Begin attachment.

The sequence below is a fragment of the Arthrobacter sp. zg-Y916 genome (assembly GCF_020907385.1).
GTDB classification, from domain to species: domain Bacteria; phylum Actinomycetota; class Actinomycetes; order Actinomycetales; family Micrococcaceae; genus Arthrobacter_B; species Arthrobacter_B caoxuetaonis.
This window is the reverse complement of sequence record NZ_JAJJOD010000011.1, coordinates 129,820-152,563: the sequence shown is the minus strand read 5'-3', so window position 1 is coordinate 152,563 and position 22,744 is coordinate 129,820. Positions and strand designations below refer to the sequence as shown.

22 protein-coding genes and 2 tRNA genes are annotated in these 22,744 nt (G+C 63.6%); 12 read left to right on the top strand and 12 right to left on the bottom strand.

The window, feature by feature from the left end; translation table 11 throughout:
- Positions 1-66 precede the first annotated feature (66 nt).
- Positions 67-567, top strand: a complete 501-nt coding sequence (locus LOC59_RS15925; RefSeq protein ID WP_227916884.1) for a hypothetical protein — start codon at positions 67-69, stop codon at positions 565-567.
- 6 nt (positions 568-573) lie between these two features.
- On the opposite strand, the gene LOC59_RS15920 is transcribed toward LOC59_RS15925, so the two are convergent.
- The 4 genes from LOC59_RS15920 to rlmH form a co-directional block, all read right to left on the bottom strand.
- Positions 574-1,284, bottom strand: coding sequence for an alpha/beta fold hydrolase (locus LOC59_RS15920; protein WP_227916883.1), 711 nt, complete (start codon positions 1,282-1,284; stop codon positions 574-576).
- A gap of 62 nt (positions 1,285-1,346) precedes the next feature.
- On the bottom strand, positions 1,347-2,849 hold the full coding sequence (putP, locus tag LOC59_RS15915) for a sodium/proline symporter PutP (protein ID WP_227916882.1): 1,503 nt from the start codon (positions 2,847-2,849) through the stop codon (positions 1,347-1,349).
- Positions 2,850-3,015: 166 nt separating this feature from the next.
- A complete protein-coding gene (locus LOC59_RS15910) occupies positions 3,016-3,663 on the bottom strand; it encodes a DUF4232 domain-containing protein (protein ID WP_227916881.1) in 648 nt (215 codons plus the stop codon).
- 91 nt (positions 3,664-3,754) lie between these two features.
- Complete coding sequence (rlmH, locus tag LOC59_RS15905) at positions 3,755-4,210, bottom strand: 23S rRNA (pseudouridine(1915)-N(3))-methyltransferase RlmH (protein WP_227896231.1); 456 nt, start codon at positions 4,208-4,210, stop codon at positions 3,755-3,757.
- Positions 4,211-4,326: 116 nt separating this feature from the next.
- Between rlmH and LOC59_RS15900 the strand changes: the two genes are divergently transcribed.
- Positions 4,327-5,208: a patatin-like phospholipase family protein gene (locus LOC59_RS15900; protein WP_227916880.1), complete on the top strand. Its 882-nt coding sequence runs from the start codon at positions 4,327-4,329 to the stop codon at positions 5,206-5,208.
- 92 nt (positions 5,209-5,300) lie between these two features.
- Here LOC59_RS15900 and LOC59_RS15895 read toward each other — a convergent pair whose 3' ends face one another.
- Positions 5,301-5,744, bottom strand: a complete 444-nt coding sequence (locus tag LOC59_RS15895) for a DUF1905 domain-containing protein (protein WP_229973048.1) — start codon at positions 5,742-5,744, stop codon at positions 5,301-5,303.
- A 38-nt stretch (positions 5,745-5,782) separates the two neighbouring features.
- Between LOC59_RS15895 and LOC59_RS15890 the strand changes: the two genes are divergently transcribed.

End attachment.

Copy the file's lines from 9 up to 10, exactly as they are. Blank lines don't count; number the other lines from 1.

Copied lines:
- On the opposite strand, the gene LOC59_RS15920 is transcribed toward LOC59_RS15925, so the two are convergent.
- The 4 genes from LOC59_RS15920 to rlmH form a co-directional block, all read right to left on the bottom strand.